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Kitsch

Cindy Sherman
Murder Mystery , 1976
3 gelatin silver print cutouts mounted on board
Each: 54.6 x 41.9 cm (21.5 x 16.5 in.)
Courtesy of the artist and Metro Pictures, New York

Kitsch refers to art that is often considered to be in poor taste because of its sentimentality, garishness, or cliches. Although it can refer to various art forms, kitsch is most commonly associated with mass-produced objects and images intended to appeal to popular tastes. Contemporary fine artists such as Jeff Koons, Takashi Murakami, and Cindy Sherman have been accused of creating kitsch in their work. Koons creates sculptures of everyday objects rendered in brightly colored, highly polished materials, while Murakami's work often features cartoonish imagery and references to Japanese popular culture. Sherman uses photography to create self-portraits and other images that mimic popular media, such as fashion photography and advertising. These artists, among others, have helped to redefine the boundaries between "high" and "low" culture, highlighting the interplay between consumer culture and fine art.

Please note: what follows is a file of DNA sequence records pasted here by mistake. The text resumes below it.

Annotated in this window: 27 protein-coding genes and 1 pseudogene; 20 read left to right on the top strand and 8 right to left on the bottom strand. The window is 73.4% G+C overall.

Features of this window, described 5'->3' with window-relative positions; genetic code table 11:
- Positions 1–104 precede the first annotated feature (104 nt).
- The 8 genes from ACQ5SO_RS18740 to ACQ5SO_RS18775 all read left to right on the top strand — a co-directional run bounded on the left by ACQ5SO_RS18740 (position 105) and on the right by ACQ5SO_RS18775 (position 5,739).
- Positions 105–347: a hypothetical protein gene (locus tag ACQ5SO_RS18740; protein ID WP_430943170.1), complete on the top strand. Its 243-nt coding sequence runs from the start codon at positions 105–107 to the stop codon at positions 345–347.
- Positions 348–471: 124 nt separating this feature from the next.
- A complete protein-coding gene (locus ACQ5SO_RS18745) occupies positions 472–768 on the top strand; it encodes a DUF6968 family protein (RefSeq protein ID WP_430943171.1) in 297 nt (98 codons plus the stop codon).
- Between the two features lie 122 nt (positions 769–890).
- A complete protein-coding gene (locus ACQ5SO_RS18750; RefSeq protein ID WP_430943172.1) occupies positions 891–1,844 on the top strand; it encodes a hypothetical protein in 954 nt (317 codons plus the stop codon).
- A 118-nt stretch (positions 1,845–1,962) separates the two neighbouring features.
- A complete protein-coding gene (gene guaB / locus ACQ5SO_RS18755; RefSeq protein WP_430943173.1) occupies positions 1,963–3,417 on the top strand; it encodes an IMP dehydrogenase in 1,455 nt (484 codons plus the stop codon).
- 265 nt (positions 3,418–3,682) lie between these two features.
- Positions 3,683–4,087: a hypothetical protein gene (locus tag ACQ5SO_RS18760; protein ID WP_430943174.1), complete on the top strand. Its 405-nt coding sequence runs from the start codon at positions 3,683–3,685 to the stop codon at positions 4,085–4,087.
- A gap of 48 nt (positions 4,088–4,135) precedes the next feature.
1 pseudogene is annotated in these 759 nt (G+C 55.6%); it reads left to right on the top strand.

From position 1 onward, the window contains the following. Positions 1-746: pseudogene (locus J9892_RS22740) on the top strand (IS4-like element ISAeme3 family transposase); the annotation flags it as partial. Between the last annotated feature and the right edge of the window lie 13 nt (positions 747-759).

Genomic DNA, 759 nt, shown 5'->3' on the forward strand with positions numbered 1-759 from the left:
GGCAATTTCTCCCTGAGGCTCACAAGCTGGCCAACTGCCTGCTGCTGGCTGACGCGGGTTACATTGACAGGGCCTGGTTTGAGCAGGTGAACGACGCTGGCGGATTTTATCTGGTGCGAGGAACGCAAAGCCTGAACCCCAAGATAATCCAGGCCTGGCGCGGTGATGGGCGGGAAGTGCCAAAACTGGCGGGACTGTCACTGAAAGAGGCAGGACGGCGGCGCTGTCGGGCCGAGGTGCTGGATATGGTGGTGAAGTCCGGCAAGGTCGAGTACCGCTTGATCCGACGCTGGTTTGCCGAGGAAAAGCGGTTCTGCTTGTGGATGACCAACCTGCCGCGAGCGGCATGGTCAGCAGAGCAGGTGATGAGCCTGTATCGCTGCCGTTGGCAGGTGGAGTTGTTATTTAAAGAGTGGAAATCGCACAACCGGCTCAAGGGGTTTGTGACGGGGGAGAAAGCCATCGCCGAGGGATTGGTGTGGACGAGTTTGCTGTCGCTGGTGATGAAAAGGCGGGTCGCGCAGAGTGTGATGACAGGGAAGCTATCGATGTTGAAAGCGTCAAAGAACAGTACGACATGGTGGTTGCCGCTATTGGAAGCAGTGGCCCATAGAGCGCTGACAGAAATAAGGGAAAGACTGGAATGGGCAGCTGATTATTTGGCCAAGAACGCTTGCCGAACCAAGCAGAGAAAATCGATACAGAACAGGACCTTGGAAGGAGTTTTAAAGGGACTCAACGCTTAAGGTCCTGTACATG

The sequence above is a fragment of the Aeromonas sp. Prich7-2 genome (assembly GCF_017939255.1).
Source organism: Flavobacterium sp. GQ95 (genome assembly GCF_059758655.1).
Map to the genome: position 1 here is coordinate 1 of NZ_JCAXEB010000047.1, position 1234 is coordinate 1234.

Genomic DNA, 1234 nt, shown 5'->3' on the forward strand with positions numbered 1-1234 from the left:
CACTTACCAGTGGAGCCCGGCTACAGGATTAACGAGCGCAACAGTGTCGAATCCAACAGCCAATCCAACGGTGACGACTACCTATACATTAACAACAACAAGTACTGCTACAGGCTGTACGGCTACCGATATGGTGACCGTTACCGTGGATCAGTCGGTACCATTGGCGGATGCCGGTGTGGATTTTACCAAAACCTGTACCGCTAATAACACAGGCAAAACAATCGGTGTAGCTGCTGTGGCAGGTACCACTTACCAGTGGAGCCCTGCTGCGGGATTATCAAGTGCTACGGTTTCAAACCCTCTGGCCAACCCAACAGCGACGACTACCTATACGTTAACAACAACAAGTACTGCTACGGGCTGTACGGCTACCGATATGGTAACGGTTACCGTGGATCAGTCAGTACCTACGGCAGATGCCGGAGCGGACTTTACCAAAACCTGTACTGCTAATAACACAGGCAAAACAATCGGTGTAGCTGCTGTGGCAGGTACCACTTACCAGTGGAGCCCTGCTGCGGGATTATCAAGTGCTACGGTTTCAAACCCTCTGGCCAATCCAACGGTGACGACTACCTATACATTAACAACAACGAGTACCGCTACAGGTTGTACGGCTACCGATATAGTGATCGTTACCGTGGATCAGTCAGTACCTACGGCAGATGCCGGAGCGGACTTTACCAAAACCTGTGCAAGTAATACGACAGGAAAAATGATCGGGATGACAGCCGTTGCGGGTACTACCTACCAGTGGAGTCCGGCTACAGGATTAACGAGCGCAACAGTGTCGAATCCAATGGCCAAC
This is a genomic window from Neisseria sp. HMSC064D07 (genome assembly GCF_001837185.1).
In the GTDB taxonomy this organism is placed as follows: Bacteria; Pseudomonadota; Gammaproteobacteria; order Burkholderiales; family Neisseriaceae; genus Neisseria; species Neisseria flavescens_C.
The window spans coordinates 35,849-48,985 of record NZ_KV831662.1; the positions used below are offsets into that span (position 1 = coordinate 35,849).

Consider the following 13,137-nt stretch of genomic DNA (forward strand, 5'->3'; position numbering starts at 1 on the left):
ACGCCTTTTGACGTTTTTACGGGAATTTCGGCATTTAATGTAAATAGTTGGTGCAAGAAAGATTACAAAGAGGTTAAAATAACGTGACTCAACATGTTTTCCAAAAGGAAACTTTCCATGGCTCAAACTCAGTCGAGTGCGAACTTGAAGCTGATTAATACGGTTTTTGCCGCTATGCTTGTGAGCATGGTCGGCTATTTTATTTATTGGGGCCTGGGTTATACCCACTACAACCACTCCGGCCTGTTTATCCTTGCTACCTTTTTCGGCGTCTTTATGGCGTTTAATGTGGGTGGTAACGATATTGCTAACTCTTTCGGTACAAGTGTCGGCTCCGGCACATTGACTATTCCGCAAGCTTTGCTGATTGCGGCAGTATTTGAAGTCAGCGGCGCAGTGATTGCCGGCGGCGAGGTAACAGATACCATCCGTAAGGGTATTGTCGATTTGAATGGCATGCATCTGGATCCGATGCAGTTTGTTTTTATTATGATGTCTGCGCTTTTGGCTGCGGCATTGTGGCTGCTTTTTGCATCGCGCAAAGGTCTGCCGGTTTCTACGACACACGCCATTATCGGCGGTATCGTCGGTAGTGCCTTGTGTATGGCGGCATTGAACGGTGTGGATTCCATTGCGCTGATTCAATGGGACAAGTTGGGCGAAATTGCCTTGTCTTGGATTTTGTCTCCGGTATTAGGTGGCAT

Despite the influence and success of these artists, critics argue that their work lacks deeper meaning or social critique and appeals only to a superficial, consumerist mindset. Others contend that kitsch can be a valuable and legitimate form of artistic expression and that it is unfairly maligned by critics who adhere to narrow definitions of "good" art. Ultimately, whether a work of art qualifies as kitsch will depend on the viewer's individual tastes and values, and the definition of the term remains subjective and contested.

Related categories

Sculpture

Photography

Self-Portrait

Everyday Objects

Pop Art

(Inspired by) Popular Culture

Popular Culture Images

Consumerism

Found Objects

Surrounding Environment

Contemporary Japanese Art

Cartoonish/Fictitious Characters

Blurring Boundaries

Digital Print

Popular Culture Icons

Dada